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Citrus start gives a good feeling

From the vantage point of 32 years in the citrus industry, Joseph Raspel, chief operational officer at Unipack Fruit ("Unipack") in Ashton, says the new citrus season is giving him a good feeling.

"I'm optimistic about the year ahead. It's a clean year with good eating quality, which is usual for us, but in particular also with good external quality that's giving us little class 2 fruit," Raspel notes.

"We're seeing very few wind marks and packouts are very high, around 90%."

They're 30% through packing Satsumas (a waning category; they're only packing 1,300 crates this year). They've identified lemon orchards to pick but holding off while fruit dry off after this weekend's good rain.

By week 18, 600 packhouse staff will be packing citrus sorted on 22 lanes altogether. On the farms of Unipack's two owners, Stephan Bruwer and George Hall, most of the fruit is grown. George Hall's family was among the first to plant soft citrus in the Western Cape, a well-considered decision as it turns out. Soft citrus accounts for 70% of their portfolio today.

Under the brand name of Cape Gold and Mandarinman their soft citrus (clementines and mandarins) are sold in the United States, UK, Europe and the rest of the world by Unipack's marketing arm, Dibanisa Fruit - situated in South Africa, the Netherlands and the United States.

In Europe the Naartjie Man brand is establishing itself, a name which is well-received among their Dutch and Belgian retail buyers who might not be familiar with the Afrikaans word 'naartjie' but they know they can trust it to mean excellent soft citrus, he says.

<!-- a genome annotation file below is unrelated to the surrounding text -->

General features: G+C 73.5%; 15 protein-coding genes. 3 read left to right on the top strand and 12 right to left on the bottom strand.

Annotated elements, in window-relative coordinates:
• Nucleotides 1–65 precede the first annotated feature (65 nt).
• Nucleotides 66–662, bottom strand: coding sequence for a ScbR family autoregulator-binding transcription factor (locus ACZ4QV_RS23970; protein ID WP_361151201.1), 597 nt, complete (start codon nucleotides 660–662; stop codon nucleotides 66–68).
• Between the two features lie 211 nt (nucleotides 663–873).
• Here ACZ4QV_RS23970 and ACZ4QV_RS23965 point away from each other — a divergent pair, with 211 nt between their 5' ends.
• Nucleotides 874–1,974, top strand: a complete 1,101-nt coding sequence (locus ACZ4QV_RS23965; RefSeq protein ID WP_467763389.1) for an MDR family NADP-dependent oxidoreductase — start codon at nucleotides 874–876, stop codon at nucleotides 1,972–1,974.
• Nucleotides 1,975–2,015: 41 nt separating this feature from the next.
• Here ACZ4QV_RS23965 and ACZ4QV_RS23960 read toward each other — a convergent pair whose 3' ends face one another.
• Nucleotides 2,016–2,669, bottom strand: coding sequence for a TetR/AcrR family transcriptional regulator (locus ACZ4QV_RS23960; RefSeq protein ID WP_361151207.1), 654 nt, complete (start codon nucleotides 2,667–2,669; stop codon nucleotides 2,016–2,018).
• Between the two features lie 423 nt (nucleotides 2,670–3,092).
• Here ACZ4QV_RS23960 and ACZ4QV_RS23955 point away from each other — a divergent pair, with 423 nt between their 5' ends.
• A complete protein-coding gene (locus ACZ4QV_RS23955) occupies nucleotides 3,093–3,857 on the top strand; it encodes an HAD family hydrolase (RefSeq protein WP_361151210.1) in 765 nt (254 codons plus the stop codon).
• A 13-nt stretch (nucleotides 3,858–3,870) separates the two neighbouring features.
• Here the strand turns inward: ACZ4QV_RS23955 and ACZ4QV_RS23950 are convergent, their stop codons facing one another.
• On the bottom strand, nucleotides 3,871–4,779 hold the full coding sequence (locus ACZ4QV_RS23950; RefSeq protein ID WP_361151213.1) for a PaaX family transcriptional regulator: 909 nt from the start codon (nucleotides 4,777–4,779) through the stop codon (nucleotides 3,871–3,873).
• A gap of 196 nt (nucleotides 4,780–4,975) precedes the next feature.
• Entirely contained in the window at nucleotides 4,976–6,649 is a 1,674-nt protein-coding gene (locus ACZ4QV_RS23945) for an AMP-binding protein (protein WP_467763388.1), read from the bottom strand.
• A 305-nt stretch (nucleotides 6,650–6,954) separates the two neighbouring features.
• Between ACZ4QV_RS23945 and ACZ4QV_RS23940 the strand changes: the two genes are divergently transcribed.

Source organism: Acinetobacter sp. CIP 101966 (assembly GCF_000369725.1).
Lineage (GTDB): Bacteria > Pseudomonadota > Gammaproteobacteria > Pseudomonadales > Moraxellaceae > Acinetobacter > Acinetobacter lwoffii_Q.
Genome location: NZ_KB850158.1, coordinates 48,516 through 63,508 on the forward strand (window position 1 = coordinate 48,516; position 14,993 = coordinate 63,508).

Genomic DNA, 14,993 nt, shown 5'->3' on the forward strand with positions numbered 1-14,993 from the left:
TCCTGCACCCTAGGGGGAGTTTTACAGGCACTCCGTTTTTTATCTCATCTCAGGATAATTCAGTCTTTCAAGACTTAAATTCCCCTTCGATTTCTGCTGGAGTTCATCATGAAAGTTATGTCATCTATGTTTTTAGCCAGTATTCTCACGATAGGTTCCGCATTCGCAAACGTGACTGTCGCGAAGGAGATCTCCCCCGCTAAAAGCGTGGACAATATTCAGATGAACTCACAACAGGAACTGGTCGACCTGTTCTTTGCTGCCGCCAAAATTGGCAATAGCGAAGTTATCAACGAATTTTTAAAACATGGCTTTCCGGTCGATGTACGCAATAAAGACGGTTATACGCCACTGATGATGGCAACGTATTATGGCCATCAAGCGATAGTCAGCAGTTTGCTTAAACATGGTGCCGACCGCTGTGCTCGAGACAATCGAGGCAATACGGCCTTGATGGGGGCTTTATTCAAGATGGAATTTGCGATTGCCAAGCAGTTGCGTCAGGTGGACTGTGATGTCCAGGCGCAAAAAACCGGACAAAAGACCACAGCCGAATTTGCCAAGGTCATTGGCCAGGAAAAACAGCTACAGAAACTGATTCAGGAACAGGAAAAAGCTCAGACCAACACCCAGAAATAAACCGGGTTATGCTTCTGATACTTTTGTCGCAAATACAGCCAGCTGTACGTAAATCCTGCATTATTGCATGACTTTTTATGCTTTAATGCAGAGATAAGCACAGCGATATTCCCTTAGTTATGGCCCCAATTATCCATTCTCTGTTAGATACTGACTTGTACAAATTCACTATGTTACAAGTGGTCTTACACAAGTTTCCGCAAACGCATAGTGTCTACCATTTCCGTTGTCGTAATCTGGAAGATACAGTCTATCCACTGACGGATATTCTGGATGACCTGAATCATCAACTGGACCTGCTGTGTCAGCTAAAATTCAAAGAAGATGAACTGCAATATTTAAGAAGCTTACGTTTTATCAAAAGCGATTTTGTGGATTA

Locally, Botswana retailer Choppies takes their Naartjie Man fruit up into Gauteng and over the border into Botswana, Namibia and Angola.

Seedless lemons
In the USA, their fruit goes into mainstream programmes with top-tier retailers through the Peelz brand.

One of the largest seedless lemon packhouses in the country, they'll start harvesting and packing lemons by week 15, running until week 36.

Right: The CapeGold brand represents a slice of lemon

"We planted the 2PH cultivar before licenses were awarded. It's all marketed under CapeGold seedless lemons."

He remarks that seedless lemons amount to only about 6% of South Africa's production but everyone's looking for seedless lemons.

"We're also very well-positioned in UK retail with seedless lemons."

Strong plum season
"We're the second largest plum packhouse in the country, packing 13,000 crates of plums this past season. By the end of the week we'll probably take the last of our plum pallets from cooling."

Packing 26 varieties of stonefruit, among them many interspecific plums, most of the volume is grown only 5 kilometres away in Bruwer's orchards.

Raspel remarks that stonefruit today constitutes approximately 10% of the business at Unipack. A large percentage of their plums is still underway to the international markets.

"Your first arrivals give you an idea of what your year will be like, and we haven't changed anything to what we've been doing, so there should be good arrivals until the end."

South African plums, he says, have gained popularity for its great eating quality.

The packhouse is active for eleven months of the year, keeping a skilled staff employed throughout the year. It saves them hugely on retraining of personnel and helps them to retain and grow talent.

"We've been following our own path, and we have the depth of experience to be able to do it directly and for ourselves. We try and stay out of the mainstream."

For more information:
Joseph Raspel
Unipack Fruit
Tel: +27 23 6151290